Faith arrived in a different part of the country—a foreign land—the day before. She’d been to that town before—three years earlier—and looked forward to re-exploring the place that would be her home for four and a half days. The next morning, she ventured out in her running shoes.
As she moved her feet, sometimes with hurried stride and other times slow in step, she scanned her surroundings. Cute little cottages—the classic architecture of Craftsman homes—surrounded her. West Coast homes were nothing like Midwestern homes. That neighborhood’s houses were mostly stuccoed exteriors as opposed to the paneling she knew. Their garages were detached—they weren’t the Welcome-to-My-Garage homes which characterized many a Midwestern plot in her town. The houses had a way of flowing into the landscaping, or did the landscaping flow into the houses? Nearly every lawn appeared to be professionally manicured and meticulously pruned.
And the Rose Trees—oh the Rose Trees. Until three years ago, she’d never seen anything like them.
But there were things she didn’t like. She was originally from a small Midwestern town in a state full of wide-open spaces. The yards in this city and neighborhood were small, and some yards were even concrete. It seemed appropriate for a place in which she had a liking yet had values that didn’t match her own. Concrete values of hard workers, impervious to failure, led to concrete success and concrete wealth aplenty. But concrete wealth can lead to a concrete soul.
What did those who were so driven as money-makers gain in the end? They couldn’t take it with them. Sure, they could be buried with it, but it would stay with their shells that would soon decompose. And money decomposed too. Were they able to enjoy their lives, or were they too busy with long hours and hectic schedules that left little time for living?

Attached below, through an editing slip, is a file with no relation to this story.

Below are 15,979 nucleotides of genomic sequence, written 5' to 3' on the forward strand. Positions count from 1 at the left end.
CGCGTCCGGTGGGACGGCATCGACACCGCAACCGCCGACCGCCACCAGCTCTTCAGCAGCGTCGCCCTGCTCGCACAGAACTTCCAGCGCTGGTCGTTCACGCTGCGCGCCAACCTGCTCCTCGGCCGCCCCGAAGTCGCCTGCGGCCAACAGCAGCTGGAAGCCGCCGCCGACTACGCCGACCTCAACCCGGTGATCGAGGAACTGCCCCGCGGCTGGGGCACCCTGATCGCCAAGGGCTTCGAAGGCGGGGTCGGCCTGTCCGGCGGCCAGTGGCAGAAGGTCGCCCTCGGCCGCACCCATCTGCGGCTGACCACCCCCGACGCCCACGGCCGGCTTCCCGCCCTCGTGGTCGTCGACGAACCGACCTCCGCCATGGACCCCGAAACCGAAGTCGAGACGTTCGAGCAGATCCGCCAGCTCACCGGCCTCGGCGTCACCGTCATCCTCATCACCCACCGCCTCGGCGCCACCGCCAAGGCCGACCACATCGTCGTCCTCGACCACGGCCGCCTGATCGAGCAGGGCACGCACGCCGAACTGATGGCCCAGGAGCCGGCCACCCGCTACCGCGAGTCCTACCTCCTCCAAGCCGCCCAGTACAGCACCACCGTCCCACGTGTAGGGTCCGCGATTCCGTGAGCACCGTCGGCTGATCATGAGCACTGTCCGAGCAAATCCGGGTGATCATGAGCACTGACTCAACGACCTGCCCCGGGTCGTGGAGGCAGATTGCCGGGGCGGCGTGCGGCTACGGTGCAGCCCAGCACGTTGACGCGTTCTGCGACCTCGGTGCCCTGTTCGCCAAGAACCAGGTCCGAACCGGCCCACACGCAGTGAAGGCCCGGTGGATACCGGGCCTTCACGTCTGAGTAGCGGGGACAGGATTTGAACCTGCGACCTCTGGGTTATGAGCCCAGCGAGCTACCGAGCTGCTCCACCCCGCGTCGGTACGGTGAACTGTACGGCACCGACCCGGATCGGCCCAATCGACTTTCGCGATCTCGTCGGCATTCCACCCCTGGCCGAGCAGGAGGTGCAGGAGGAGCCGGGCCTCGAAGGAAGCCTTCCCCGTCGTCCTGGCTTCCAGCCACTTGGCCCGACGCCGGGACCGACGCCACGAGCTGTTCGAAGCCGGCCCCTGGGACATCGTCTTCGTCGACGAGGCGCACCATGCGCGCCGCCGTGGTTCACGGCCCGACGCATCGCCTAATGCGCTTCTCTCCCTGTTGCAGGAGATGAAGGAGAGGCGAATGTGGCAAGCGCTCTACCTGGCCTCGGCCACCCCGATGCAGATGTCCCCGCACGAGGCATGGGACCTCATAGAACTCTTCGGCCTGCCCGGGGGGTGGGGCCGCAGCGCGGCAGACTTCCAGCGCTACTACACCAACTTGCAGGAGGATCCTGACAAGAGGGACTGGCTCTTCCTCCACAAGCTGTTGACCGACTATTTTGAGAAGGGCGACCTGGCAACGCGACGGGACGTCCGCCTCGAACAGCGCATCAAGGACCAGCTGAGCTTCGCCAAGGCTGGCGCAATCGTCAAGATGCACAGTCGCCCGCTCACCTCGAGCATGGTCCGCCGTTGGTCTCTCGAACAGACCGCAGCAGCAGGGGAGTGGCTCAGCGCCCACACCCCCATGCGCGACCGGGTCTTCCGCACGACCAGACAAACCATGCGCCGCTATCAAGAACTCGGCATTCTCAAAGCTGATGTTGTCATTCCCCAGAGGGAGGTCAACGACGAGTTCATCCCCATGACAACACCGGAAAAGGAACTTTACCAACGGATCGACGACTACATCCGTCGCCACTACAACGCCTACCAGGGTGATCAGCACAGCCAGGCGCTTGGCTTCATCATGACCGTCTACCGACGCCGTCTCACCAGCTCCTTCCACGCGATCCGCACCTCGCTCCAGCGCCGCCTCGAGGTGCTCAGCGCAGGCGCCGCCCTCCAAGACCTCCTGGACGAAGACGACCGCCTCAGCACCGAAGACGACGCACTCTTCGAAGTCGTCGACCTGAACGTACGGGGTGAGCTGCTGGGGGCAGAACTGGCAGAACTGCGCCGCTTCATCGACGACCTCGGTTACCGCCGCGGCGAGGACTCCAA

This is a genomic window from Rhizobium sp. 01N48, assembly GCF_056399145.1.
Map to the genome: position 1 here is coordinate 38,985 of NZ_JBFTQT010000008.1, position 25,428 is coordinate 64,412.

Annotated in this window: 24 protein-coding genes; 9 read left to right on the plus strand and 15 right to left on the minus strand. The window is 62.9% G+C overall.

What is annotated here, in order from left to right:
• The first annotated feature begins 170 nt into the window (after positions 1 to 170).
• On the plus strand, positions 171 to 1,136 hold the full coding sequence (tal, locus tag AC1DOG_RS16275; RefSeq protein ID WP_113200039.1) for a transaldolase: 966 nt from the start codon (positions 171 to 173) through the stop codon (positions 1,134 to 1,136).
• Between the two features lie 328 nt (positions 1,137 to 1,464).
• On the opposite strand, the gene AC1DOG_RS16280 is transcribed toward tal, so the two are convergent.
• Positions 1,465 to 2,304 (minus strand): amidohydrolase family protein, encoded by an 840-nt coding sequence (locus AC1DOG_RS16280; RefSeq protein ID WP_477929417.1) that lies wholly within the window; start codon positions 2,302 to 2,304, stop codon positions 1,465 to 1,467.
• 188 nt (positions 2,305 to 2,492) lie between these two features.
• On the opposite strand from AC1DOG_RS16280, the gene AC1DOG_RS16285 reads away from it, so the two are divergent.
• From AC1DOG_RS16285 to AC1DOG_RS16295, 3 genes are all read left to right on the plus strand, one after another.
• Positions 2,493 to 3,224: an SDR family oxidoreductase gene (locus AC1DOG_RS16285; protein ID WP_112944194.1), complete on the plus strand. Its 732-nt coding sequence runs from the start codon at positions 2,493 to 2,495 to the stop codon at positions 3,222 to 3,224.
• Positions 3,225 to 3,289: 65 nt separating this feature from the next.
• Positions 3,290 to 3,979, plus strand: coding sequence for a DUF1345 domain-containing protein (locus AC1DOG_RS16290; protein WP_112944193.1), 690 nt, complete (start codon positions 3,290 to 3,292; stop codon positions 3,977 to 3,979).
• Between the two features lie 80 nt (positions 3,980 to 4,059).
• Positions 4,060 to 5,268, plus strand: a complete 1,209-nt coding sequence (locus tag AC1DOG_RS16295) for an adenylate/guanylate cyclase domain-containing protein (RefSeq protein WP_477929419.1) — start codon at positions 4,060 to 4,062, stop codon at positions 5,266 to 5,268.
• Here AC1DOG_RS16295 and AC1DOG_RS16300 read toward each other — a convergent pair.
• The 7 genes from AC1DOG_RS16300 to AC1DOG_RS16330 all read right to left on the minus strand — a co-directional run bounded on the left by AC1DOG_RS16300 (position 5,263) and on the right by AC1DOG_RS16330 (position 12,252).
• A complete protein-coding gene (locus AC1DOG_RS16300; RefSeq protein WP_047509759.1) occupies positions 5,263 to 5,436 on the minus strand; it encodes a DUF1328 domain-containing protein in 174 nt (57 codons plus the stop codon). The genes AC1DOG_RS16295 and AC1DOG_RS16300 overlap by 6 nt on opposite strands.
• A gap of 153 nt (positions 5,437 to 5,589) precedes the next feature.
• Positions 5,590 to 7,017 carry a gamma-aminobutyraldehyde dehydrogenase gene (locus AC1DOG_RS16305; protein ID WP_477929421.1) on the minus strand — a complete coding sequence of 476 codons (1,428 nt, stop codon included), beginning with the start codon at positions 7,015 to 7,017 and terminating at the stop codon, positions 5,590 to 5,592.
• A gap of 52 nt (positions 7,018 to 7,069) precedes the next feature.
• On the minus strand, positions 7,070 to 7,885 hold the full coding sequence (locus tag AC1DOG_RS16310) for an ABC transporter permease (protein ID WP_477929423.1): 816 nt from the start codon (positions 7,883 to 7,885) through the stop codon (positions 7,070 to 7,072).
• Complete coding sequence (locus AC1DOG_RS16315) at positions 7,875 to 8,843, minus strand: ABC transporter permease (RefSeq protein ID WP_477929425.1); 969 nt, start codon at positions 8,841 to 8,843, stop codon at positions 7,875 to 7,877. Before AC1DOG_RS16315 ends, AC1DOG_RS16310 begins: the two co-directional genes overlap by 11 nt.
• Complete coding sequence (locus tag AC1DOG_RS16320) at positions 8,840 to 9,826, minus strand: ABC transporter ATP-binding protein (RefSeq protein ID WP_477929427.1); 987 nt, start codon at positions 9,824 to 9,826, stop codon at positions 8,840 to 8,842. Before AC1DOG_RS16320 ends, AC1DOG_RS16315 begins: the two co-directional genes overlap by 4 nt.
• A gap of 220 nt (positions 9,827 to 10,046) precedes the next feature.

Faith was a swimmer, and the ocean felt like home to her. And she experienced God in nature, so the mountains felt like home to her too. But the vegetation in the Valley reminded her of a place half way around the world. She’d enjoyed her time there too but was ready to leave after a few days. For some reason, some of the vegetation of that climate and this oppressed her. Succulents reminded her of a desert. And most life doesn’t thrive well in deserts.
For the umpteenth time, she contemplated why she was there. She’d be headed to a Mountains soon to try to sell herself. Not her body, but her mind and creativity. And it wasn’t her—it wasn’t who she was. She wanted to be good at what she did, but that also included having a Platform. In the three years she’d been trying, she still had no stage upon which to stand. Promoting herself seemed contrary to her beliefs. And it reminded her of the concrete success sought after in Silicon Valley through which she now moved her feet.
Mountain view of Standford University down in Silicon Valley.
God quickly reminded her why she was there. She was there for Him. She was there because His agenda was always different than her own, and He’d proven the other two times she’d gone to that Mountain that He moved in amazing ways. She was reminded that if she grew closer to God while she was there, she’d be richer than she would be if she returned to the Midwest having only sold herself to an Agent or Editor without giving herself to the Lover of her soul.
Just like the succulents, which were sterile-looking but held a reservoir of water allowing them to be full of life on the inside, she may feel beaten down by falling short in the realm of worldly success, but Holy Spirit God was her life source inside her. And like the rose bush that had been grafted onto another stalk in order to grow into a Rose Tree, she’d been grafted onto the Tree of Life to grow into a Woman of God. Could the world define her success? Did she have concrete feet?